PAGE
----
7. Hmmm, not sure if you should want for to work for people that who use excuses not to hire you. Because that is what these reasons not to hire you sound like.
    As said they might be intimidated by you or they might think that you will be bored soon at the position they have in mind. With as a result that you either get boreout problems (sister of burnout) or leave after only a short time so they have to find someone else and start all over.

    As Margo said talk to people in the industry. Let them know that you are looking for a job in the industry (rule of thumb: the more clear you are about what you are looking for the more they can help you find it).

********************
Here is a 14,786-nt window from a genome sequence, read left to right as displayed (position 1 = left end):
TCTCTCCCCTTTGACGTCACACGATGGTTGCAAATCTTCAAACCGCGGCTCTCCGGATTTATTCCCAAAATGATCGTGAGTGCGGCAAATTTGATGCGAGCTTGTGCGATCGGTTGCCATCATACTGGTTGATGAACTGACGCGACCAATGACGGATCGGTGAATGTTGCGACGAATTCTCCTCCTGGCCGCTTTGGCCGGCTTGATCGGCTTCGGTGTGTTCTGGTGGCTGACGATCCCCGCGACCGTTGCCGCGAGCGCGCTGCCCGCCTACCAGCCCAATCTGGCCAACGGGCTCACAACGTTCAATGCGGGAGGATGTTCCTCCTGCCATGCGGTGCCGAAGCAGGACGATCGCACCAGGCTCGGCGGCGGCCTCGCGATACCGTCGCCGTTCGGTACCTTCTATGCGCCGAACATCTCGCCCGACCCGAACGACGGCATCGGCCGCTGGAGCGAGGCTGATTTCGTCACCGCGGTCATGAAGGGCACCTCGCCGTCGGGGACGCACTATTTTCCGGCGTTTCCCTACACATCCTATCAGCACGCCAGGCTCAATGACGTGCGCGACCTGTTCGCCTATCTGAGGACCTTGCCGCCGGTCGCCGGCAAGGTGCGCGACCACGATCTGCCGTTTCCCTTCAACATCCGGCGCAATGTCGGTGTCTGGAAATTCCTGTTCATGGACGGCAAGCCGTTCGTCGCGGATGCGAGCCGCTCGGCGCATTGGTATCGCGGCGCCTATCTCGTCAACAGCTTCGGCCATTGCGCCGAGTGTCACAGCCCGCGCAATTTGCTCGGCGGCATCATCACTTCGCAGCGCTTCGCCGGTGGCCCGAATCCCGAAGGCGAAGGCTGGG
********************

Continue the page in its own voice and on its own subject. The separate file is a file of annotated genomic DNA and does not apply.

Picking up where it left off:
Furthermore (as Margo pointed out) you can talk about problems a company has (not from a negative point of view and not forcing to talk about it) and show them ways in which hiring you can be the answer to that problem.

    Good luck!!

  8. Maybe you do need to show some kind of experience, so perhaps getting a job as a waiter, or in a hotel?

    Keep applying to different tea companies and don’t give up. Also, if the tea companies that you mention are your “friends”, then ask them to let you have some sort of part time internship at their store. That way you can use that in your resume and apply somewhere else.